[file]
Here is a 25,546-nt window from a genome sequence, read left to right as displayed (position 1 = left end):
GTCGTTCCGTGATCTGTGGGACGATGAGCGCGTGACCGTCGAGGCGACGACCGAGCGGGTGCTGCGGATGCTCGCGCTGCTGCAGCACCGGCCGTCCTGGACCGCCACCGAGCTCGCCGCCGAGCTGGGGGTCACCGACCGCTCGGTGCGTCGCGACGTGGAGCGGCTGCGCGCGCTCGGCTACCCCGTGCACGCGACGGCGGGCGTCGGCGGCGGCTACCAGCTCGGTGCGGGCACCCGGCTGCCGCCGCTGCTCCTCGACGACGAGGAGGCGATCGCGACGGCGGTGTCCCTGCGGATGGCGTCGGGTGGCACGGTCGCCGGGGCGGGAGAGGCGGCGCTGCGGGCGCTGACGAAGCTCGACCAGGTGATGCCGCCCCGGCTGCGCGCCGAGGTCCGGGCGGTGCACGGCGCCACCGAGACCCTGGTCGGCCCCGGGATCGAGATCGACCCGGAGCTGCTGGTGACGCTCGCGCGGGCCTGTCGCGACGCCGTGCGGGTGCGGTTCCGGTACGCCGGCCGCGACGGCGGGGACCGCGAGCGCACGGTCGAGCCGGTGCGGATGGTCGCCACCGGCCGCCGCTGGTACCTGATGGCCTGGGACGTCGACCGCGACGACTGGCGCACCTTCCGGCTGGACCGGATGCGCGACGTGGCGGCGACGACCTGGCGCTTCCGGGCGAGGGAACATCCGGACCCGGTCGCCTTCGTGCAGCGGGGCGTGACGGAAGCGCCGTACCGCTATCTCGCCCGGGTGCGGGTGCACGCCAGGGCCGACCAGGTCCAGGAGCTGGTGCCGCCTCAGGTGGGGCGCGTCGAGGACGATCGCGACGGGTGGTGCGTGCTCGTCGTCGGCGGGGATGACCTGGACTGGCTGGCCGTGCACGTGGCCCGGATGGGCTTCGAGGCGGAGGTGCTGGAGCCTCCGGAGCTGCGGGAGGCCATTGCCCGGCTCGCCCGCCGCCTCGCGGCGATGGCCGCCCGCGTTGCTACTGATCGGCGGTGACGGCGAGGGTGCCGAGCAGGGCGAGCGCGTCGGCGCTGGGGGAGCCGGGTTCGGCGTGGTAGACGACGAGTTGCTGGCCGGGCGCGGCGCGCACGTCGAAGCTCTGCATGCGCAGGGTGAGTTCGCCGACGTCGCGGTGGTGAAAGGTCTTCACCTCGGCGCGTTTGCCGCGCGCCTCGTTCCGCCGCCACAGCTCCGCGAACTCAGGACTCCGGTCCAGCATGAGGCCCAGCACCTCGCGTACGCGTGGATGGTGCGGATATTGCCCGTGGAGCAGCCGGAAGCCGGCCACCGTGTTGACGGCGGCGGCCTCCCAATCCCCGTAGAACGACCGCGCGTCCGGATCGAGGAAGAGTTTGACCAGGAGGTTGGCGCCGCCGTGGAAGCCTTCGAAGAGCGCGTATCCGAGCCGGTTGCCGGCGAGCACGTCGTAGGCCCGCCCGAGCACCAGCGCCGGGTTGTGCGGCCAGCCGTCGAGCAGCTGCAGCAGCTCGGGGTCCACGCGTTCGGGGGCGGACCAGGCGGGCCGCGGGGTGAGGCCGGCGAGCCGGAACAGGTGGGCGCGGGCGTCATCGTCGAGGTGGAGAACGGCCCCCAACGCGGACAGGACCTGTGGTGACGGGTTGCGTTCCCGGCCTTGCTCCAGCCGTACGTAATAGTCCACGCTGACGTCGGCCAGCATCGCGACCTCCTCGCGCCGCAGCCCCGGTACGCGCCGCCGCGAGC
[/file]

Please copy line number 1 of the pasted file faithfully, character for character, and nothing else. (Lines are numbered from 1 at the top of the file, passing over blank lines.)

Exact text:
Here is a 25,546-nt window from a genome sequence, read left to right as displayed (position 1 = left end):